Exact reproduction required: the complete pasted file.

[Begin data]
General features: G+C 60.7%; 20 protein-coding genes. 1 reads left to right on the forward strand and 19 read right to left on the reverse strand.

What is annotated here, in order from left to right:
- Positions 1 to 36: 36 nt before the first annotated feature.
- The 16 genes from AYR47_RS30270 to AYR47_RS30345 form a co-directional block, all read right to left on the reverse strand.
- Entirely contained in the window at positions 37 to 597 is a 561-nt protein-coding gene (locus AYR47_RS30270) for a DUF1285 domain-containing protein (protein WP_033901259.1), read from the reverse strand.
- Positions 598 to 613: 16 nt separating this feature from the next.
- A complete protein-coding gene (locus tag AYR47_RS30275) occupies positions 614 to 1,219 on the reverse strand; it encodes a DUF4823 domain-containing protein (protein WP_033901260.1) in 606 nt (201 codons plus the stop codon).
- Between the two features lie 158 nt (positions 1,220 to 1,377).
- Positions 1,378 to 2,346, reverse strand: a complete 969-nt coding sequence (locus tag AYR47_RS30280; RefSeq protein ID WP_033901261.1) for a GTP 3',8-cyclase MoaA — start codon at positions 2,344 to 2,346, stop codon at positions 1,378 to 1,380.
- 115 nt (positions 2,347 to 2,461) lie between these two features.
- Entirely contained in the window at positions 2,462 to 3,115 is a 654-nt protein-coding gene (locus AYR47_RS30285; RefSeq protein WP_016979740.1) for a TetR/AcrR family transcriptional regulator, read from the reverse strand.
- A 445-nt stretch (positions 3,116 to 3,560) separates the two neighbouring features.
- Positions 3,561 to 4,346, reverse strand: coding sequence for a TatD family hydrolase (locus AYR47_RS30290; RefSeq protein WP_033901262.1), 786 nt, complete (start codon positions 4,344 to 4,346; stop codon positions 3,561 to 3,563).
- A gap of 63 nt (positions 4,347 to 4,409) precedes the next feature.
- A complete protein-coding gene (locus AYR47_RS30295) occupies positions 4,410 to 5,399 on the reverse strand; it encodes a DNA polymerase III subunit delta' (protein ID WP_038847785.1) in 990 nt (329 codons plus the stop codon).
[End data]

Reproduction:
General features: G+C 60.7%; 20 protein-coding genes. 1 reads left to right on the forward strand and 19 read right to left on the reverse strand.

What is annotated here, in order from left to right:
- Positions 1 to 36: 36 nt before the first annotated feature.
- The 16 genes from AYR47_RS30270 to AYR47_RS30345 form a co-directional block, all read right to left on the reverse strand.
- Entirely contained in the window at positions 37 to 597 is a 561-nt protein-coding gene (locus AYR47_RS30270) for a DUF1285 domain-containing protein (protein WP_033901259.1), read from the reverse strand.
- Positions 598 to 613: 16 nt separating this feature from the next.
- A complete protein-coding gene (locus tag AYR47_RS30275) occupies positions 614 to 1,219 on the reverse strand; it encodes a DUF4823 domain-containing protein (protein WP_033901260.1) in 606 nt (201 codons plus the stop codon).
- Between the two features lie 158 nt (positions 1,220 to 1,377).
- Positions 1,378 to 2,346, reverse strand: a complete 969-nt coding sequence (locus tag AYR47_RS30280; RefSeq protein ID WP_033901261.1) for a GTP 3',8-cyclase MoaA — start codon at positions 2,344 to 2,346, stop codon at positions 1,378 to 1,380.
- 115 nt (positions 2,347 to 2,461) lie between these two features.
- Entirely contained in the window at positions 2,462 to 3,115 is a 654-nt protein-coding gene (locus AYR47_RS30285; RefSeq protein WP_016979740.1) for a TetR/AcrR family transcriptional regulator, read from the reverse strand.
- A 445-nt stretch (positions 3,116 to 3,560) separates the two neighbouring features.
- Positions 3,561 to 4,346, reverse strand: coding sequence for a TatD family hydrolase (locus AYR47_RS30290; RefSeq protein WP_033901262.1), 786 nt, complete (start codon positions 4,344 to 4,346; stop codon positions 3,561 to 3,563).
- A gap of 63 nt (positions 4,347 to 4,409) precedes the next feature.
- A complete protein-coding gene (locus AYR47_RS30295) occupies positions 4,410 to 5,399 on the reverse strand; it encodes a DNA polymerase III subunit delta' (protein ID WP_038847785.1) in 990 nt (329 codons plus the stop codon).